Hope you are staying safe & healthy during this extremely difficult time. This week we wish to educate each other about racism. After a week of protests across the country against police brutality towards Black Americans, including a pledge to dismantle the police department from the city of Minneapolis and an end to racial profiling in New York, people are actively supporting anti-racism.
Historically, it began with associating privileges with “whiteness” and disadvantages with “color”. However, racism extends beyond violence and verbal attack; it is entrenched in every level of our society and has gained a new name — structural racism. It has become part of the collective social, economic, and political systems. The case of George Floyd is not an isolated incident. It reflects the long-rooted systemic racial inequality in the U.S across wealth management, employment, and education.
First, let’s look at Wealth Management — according to the Survey of Consumer Finances by the Federal Reserve, the racial wealth gap has widened even more after the recession of 2008. White families hold 90% of national wealth, Latino families hold 2.3%, and Black families hold 2.6%. The average income of White families in 2013 was about $680,000 whereas Black and Hispanic households’ income was about $95,000 to $120,000.
Moreover, the racial gap in income also leads to significant differences in investment assets. Statistics from the Economic Policy Institute shows that White middle-income households own an average of $86,100 in assets, whereas Black households in the same income range only own about $11,000. The stark differences in assets can be largely attributed to lack of exposure to the market for Black Americans, risk aversion, and lack of community support. Therefore, the immense gap in wealth not only reflects racial injustice, but also is both a cause and a result of further discrimination in other sectors such as education and employment.
Second, employment — stable and merit-based employment is crucial to accumulating wealth. However, according to a survey of the Bureau of Labor Statistics, over the last century, the unemployment rate of Black Americans has been about as twice as that of White. Some may argue that the unemployment might be due to Black Americans’ lower college enrollment rates, but the statistics show that Black Americans with college degrees between the ages 22 and 27 still have an unemployment rate of 12.4%, which is still more than twice the unemployment rate of White — 5.6%. This shows that race itself play a role in determining the “employability” of a college graduate. Furthermore, a report by the National Bureau of Economic Research shows that job applicants with White-sounding names get called back about 50% more of the time than applicants with Black-sounding names, and with better resumes, White-sounding names still get 30% more callbacks. This shows that the racial bias might be deeply rooted in the perceptions of employers as well as sentiments of the public, which adds further barriers for people of color to rise in social mobility.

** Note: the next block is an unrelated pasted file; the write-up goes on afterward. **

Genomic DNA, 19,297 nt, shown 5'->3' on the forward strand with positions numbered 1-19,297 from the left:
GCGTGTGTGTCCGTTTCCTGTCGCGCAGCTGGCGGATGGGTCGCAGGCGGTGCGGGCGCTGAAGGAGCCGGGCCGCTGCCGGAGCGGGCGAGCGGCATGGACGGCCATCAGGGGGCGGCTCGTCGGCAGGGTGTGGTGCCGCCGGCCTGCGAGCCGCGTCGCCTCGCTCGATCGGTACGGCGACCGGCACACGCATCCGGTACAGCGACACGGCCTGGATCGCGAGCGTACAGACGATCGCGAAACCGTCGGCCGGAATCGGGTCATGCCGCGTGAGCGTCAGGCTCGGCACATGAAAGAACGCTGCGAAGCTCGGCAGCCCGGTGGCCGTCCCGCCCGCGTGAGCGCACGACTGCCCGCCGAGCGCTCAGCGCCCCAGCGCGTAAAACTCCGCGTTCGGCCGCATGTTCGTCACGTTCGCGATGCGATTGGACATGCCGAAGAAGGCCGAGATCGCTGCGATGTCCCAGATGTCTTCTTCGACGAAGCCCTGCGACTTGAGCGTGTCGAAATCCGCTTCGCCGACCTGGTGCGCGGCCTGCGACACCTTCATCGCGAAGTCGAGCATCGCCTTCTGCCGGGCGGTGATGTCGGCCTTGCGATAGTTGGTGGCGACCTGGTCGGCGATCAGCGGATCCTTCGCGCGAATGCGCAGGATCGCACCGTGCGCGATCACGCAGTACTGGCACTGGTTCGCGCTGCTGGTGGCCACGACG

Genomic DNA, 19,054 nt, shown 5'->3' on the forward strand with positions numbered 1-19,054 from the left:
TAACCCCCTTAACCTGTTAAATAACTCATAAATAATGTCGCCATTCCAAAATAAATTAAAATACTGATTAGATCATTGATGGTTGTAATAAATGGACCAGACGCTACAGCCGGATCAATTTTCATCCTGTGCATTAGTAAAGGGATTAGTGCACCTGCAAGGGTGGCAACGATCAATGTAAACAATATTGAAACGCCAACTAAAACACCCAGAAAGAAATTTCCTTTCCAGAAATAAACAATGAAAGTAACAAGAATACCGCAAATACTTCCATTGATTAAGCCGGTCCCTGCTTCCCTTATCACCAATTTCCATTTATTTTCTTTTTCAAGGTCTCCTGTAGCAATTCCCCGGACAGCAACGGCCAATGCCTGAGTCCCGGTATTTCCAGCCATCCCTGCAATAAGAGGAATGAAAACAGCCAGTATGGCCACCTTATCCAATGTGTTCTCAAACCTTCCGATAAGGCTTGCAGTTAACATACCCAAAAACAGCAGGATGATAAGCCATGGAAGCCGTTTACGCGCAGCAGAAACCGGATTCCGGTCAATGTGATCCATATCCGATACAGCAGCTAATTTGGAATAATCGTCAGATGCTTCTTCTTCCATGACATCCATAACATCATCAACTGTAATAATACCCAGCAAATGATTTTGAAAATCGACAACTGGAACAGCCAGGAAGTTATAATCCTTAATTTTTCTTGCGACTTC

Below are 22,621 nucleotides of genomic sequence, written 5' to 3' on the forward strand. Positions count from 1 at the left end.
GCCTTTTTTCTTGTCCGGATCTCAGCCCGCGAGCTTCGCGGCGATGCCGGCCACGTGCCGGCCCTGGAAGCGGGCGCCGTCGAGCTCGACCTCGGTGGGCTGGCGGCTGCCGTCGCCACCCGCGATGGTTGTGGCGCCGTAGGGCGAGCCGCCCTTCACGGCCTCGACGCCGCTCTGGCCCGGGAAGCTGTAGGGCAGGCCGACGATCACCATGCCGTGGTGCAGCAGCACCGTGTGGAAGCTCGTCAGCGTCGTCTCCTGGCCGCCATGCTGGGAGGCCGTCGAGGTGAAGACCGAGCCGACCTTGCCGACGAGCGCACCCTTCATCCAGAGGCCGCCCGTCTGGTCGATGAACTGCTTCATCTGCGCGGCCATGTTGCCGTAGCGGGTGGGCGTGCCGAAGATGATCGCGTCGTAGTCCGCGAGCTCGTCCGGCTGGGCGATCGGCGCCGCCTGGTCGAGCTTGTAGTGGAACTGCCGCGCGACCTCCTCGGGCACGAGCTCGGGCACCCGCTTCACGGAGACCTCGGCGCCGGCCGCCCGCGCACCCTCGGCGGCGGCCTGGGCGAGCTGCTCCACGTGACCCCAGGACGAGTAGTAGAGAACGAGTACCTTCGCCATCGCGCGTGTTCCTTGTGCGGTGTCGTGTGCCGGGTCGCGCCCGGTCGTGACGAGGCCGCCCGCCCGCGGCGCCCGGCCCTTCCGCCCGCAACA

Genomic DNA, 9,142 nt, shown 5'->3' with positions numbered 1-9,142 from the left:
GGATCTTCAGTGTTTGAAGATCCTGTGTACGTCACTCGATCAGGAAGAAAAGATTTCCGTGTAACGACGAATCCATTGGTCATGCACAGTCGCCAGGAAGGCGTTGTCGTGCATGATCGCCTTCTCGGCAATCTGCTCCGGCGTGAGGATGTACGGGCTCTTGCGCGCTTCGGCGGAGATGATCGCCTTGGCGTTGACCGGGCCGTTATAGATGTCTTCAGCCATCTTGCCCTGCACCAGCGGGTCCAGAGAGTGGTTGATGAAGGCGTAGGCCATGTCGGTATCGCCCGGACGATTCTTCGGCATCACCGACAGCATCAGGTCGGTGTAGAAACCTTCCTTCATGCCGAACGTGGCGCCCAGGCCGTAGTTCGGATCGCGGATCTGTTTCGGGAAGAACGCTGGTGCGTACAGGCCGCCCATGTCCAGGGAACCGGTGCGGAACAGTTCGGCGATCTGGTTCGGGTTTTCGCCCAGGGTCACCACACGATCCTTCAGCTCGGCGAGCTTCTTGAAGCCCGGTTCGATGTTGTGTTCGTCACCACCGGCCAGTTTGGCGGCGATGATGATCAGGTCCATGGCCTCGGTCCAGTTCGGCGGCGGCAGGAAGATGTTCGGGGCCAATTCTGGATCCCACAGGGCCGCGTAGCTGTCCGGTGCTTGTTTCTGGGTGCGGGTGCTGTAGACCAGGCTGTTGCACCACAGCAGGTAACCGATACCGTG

Lastly, in an interview on December 17th, 2018 on the Daily Show by Trevor Noah, sociologist and author Eve L. Ewing proposed that there are two types of standards: one for kids who grew up in an affluent neighborhood and go to elite schools and the other for people of color who grow up in poor neighborhoods and go to so-called “failing schools”. For people growing up in completely different environments that hold them up to distinctive standards, how they value a good education and what they get out of the education would consequently be different. According to an issue brief released by the U.S. Department of Education Office for Civil Rights in 2014 (full report here), Black students are enrolled less than half as much as White students, but their in-school suspension rate jumps to 32%. They also have the highest out-of-school suspension rates and second highest expulsion rates among all racial groups surveyed. Out of 260,000 students referred to law enforcements, 70,200 were Black students.
Hope this article helped bring light on racism seen in every level of society in the US. Leave us comments if you have any questions or want to get involved !
By Shirley Ye & Annie Cui ~